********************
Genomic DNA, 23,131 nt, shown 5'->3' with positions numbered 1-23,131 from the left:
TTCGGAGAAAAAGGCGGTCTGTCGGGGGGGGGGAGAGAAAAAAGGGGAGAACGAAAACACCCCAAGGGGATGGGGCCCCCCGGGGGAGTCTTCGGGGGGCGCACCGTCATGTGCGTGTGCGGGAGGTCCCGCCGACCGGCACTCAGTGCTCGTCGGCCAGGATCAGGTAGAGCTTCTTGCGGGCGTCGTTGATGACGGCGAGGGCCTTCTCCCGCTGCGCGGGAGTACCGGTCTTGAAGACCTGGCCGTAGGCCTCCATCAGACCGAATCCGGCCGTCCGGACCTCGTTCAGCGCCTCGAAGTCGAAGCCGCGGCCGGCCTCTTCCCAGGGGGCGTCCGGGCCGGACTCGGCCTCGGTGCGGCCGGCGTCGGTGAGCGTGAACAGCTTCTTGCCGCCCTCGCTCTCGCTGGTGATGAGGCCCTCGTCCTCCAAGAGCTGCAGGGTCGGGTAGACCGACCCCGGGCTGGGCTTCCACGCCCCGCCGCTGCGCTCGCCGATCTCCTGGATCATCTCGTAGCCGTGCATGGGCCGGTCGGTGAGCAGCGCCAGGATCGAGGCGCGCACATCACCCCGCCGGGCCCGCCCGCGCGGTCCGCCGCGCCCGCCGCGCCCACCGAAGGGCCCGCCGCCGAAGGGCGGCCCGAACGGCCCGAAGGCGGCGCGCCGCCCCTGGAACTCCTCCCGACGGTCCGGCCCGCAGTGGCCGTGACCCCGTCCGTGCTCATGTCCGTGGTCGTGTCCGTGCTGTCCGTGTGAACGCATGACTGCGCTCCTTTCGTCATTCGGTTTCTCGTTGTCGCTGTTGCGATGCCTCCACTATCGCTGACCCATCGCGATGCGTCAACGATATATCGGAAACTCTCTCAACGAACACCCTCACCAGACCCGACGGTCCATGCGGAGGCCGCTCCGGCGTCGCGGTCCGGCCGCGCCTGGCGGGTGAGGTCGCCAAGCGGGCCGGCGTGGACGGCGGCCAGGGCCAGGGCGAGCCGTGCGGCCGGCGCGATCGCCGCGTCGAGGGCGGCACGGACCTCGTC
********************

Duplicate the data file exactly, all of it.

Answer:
Genomic DNA, 23,131 nt, shown 5'->3' with positions numbered 1-23,131 from the left:
TTCGGAGAAAAAGGCGGTCTGTCGGGGGGGGGGAGAGAAAAAAGGGGAGAACGAAAACACCCCAAGGGGATGGGGCCCCCCGGGGGAGTCTTCGGGGGGCGCACCGTCATGTGCGTGTGCGGGAGGTCCCGCCGACCGGCACTCAGTGCTCGTCGGCCAGGATCAGGTAGAGCTTCTTGCGGGCGTCGTTGATGACGGCGAGGGCCTTCTCCCGCTGCGCGGGAGTACCGGTCTTGAAGACCTGGCCGTAGGCCTCCATCAGACCGAATCCGGCCGTCCGGACCTCGTTCAGCGCCTCGAAGTCGAAGCCGCGGCCGGCCTCTTCCCAGGGGGCGTCCGGGCCGGACTCGGCCTCGGTGCGGCCGGCGTCGGTGAGCGTGAACAGCTTCTTGCCGCCCTCGCTCTCGCTGGTGATGAGGCCCTCGTCCTCCAAGAGCTGCAGGGTCGGGTAGACCGACCCCGGGCTGGGCTTCCACGCCCCGCCGCTGCGCTCGCCGATCTCCTGGATCATCTCGTAGCCGTGCATGGGCCGGTCGGTGAGCAGCGCCAGGATCGAGGCGCGCACATCACCCCGCCGGGCCCGCCCGCGCGGTCCGCCGCGCCCGCCGCGCCCACCGAAGGGCCCGCCGCCGAAGGGCGGCCCGAACGGCCCGAAGGCGGCGCGCCGCCCCTGGAACTCCTCCCGACGGTCCGGCCCGCAGTGGCCGTGACCCCGTCCGTGCTCATGTCCGTGGTCGTGTCCGTGCTGTCCGTGTGAACGCATGACTGCGCTCCTTTCGTCATTCGGTTTCTCGTTGTCGCTGTTGCGATGCCTCCACTATCGCTGACCCATCGCGATGCGTCAACGATATATCGGAAACTCTCTCAACGAACACCCTCACCAGACCCGACGGTCCATGCGGAGGCCGCTCCGGCGTCGCGGTCCGGCCGCGCCTGGCGGGTGAGGTCGCCAAGCGGGCCGGCGTGGACGGCGGCCAGGGCCAGGGCGAGCCGTGCGGCCGGCGCGATCGCCGCGTCGAGGGCGGCACGGACCTCGTC